Up-cycling: how to add grandeur to even the smallest gardens

Every hidden corner has potential for fun - jazz up your garden using everyday objects.
Be open to inspiration from any quarter, for sometimes what might appear too kitsch or too ordinary may have hidden potential.

This is the message from garden designer George Carter who, with just a little work and a lot of imagination, makes the ordinary extraordinary, transforming everyday objects from DIY stores, car boot sales and builders’ merchants into glorious garden features that bring a touch of grandeur to even the smallest spaces.

In his book Garden Magic he shows how we can do likewise, using his own Norfolk plot, a green theatre packed with witty ideas, as a template. For instance, on either side of the driveway, a pair of outsize agaves in terracotta pots make grand statements when enclosed in open-sided sentry posts with lead roofs; a simpler effect could be achieved with a scaled-down pergola kit.

The garden gate is decorated with long-handled vintage garden tools set in different directions within the frame, while the modest garden shed is camouflaged with a large diamond trellis, painted air force blue and swagged beneath the eaves with festoons of fake bay leaves.

Carter frames worthwhile views with a pair of fence posts stained with Sadolin’s Slate Grey and tops them with finials, which might be large pine cones or gilded Amish barn stars (find them at attheark.co.uk). 

Areas for seating are whipped up from woven heather screening, stapled to four round tree support posts. “This could be done with trellis, or screening from bamboo, hazel or willow, and you could do it in a short time, like putting up beach wind screens,” he says.
 
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Somewhere to sit: vintage garden tools embellish this beach

Passionate about formal 17th-century garden design, Carter loves vertical elements that elevate the plot in both senses of the word. His contemporary take on a classic column is a fat plastic drainage pipe from a plumbers’ supplier, painted with Farrow & Ball’s Green Smoke and capped with a beach ball painted cannonball slate.

Gardencentre trellis obelisks become worthy of Versailles when Carter paints them with Farrow & Ball’s French Grey, and tops each off with a gold-leafed plastic ball. A pair of such obelisks placed on either side of an entrance to the house each conceal a spotlight so that at night, dramatic shadows are cast on the walls.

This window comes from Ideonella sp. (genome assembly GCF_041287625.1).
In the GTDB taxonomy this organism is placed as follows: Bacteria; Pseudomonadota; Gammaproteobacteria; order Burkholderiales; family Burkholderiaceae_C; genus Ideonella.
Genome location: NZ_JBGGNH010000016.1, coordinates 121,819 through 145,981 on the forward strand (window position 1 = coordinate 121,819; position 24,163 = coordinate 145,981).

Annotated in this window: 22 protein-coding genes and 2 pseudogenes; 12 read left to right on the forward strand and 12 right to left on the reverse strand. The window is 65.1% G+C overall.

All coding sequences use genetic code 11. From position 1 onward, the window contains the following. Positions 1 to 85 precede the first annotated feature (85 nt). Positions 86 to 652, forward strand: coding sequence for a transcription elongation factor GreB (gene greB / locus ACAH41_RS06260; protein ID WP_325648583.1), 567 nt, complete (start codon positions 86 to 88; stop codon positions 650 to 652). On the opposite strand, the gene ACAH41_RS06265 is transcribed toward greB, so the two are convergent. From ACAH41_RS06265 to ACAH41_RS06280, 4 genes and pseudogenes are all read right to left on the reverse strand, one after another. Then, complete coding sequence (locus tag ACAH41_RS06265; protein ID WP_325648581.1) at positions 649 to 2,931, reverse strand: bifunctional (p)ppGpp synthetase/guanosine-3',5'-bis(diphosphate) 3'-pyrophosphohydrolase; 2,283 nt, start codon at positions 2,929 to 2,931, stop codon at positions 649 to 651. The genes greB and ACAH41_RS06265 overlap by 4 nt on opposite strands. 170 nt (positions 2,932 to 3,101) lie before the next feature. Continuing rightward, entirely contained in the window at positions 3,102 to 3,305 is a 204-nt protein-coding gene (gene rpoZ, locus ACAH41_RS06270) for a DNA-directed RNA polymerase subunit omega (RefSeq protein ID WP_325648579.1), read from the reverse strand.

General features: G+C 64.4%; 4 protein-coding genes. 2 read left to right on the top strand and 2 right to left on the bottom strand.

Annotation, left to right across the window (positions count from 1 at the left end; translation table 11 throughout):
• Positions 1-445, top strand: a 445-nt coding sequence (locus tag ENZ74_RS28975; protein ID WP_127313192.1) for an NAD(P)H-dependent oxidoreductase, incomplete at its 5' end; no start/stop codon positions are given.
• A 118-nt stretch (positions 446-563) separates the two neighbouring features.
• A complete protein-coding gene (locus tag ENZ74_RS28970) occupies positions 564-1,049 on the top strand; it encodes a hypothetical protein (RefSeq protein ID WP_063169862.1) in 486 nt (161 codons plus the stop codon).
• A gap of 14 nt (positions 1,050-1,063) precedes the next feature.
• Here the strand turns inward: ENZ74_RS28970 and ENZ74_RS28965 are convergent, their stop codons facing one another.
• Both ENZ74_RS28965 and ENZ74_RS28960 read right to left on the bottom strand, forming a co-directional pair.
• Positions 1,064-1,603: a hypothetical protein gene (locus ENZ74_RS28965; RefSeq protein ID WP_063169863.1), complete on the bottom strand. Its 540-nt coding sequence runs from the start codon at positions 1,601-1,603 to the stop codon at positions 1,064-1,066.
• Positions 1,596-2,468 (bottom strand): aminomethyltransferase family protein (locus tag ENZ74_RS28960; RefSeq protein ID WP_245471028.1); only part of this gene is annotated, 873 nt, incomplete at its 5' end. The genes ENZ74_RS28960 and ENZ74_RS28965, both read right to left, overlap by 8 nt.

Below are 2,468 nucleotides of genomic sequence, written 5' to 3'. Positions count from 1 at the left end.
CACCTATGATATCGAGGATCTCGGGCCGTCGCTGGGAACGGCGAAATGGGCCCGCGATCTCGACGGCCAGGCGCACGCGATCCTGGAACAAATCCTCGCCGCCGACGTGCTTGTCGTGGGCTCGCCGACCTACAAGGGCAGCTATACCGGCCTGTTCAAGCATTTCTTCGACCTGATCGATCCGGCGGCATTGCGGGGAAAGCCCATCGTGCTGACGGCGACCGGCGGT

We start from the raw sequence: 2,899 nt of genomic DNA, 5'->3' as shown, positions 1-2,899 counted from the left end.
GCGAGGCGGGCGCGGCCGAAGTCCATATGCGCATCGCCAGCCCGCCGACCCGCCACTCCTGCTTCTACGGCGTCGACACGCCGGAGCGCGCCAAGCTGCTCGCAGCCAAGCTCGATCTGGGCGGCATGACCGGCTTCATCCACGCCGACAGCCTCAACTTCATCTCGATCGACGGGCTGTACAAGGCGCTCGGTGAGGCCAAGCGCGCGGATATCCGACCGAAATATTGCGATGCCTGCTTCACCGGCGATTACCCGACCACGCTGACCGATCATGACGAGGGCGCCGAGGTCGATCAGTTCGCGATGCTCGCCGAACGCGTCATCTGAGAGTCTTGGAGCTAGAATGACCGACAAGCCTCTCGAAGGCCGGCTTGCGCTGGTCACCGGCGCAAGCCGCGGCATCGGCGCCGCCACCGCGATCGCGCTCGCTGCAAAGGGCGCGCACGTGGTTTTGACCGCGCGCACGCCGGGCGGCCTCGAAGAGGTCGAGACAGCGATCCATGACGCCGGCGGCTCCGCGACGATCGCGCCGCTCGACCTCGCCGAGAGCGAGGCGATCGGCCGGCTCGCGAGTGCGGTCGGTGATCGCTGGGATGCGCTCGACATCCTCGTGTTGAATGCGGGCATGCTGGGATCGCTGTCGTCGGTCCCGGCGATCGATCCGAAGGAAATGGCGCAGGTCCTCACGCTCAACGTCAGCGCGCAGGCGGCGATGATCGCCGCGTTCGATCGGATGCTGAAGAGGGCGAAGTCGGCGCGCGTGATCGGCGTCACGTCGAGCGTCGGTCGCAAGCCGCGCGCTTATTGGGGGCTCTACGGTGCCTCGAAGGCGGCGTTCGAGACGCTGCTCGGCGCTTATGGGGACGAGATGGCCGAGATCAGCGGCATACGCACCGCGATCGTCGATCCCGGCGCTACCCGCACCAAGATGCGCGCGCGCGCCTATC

Lighting, as you might imagine, is a forte of Carter’s, and he recommends with Farrow & Ball’s French Grey, and tops each off with a gold-leafed plastic ball. A pair of such obelisks placed on either side of an entrance to the house each conceal a spotlight so that at night, dramatic shadows are cast on the walls.

Lighting, as you might imagine, is a forte of Carter’s, and he recommends Christmas decoration catalogues as a good source. He uses a starburst decoration as an outdoor chandelier, drapes nets of pea lights over topiary to add year-round night-time sparkle and ties together two hanging baskets to make a wire globe, winding solar pea lights through them to create a 3D ball of twinkling light. From a DIY store he buys packs of LED ice cube lights,

Designed to use in drinks and to light up on contact with water, and scatters them on his garden pool. Carter is equally inventive with containers. Ordinary moulded terracotta pots are given gravitas with a coat of deepest green paint, while large plastic pots are camouflaged with a wrap of ready-wired, half-log timber bed edging from B&Q, stained grey. 
 
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New look: a terracotta cherub sits on a timber post looking down

Cubic containers that you can buy from any garden centre are ideal, he says, for awkward spaces. On a balcony, push them together to make instant raised beds. In a dark basement, turn one upside down to use as a pedestal for fake ivy twirled around a tall topiary frame.

In his own garden, wooden Versailles cases holding bay lollipops are gussied up with faux trellis squares of lead sheeting strips secured with roofing nails, to give the effect of antique cast-lead cisterns.

He has also used lead sheeting strips to create a saw-tooth trim around the edges of a brick fountain, like outdoor passementerie. The gilded globe on top of the fountain is a plastic ball more usually seen floating in a lavatory cistern. Proof, surely, of Carter’s belief that there is potential for posh from every quarter.



BOOK OFFER George Carter: Garden Magic (Double-Barrelled Books) costs £25, but Homes & Property readers can buy it for £20 including p&p by calling 01903 828503 and quoting ref HP/GM.

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